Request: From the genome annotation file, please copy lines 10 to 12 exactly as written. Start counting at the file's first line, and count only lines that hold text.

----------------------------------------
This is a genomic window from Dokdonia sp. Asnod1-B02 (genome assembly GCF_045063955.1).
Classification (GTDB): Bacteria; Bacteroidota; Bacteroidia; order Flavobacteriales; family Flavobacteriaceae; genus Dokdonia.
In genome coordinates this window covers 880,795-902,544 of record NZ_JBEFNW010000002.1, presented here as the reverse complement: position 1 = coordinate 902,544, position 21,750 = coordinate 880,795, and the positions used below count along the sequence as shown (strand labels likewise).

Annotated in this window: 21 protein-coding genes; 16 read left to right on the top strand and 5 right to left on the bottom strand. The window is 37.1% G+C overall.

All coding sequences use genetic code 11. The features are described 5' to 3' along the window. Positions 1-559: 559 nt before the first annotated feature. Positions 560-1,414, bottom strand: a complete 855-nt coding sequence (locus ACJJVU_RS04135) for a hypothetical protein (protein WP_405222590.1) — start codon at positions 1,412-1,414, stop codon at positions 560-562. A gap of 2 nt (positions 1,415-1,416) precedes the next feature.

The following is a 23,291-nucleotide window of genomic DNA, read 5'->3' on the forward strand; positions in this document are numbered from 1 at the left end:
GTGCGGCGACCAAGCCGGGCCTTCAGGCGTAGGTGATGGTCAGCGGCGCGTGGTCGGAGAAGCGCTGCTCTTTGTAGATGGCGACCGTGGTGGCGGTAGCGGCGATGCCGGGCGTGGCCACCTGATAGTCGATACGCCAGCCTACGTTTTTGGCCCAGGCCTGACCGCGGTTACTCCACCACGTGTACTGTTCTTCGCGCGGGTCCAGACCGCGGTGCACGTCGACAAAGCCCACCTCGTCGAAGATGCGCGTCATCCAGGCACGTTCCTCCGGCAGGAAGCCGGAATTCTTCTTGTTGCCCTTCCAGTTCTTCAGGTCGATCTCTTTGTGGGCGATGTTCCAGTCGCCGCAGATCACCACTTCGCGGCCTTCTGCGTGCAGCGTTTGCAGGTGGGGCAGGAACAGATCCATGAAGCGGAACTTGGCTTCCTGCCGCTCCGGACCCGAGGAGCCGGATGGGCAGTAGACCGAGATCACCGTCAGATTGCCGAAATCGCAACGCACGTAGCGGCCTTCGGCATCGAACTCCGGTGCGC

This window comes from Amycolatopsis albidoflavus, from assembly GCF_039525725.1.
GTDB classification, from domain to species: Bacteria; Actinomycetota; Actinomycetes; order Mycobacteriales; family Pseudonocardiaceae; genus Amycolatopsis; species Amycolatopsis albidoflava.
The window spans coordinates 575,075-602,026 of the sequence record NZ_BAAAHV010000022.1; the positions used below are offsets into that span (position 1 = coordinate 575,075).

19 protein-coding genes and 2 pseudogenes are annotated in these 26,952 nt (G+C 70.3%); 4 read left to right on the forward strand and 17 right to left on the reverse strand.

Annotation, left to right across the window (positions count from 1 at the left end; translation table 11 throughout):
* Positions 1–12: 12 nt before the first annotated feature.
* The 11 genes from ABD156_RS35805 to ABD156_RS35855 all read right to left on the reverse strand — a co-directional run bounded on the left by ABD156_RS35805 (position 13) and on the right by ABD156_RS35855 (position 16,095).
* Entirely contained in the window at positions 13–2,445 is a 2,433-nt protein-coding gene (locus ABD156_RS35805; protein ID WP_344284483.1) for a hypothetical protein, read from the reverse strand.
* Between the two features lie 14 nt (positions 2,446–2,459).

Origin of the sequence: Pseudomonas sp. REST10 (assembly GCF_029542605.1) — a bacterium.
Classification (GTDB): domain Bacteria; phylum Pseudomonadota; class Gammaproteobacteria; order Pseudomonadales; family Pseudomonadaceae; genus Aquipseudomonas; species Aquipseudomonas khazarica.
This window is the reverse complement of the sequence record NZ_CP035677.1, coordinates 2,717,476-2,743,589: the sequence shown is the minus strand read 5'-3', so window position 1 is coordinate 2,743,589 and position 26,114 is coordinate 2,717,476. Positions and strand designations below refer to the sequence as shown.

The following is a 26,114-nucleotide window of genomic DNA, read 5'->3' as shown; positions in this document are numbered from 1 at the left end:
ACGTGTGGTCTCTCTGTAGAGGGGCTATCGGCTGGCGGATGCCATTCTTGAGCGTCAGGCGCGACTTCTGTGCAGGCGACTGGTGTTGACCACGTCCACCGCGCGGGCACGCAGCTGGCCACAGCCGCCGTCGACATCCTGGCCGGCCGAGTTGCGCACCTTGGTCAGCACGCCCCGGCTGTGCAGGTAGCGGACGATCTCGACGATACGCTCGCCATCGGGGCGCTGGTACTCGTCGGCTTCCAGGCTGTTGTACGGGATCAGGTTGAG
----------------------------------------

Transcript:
The window spans coordinates 575,075-602,026 of the sequence record NZ_BAAAHV010000022.1; the positions used below are offsets into that span (position 1 = coordinate 575,075).

19 protein-coding genes and 2 pseudogenes are annotated in these 26,952 nt (G+C 70.3%); 4 read left to right on the forward strand and 17 right to left on the reverse strand.

Annotation, left to right across the window (positions count from 1 at the left end; translation table 11 throughout):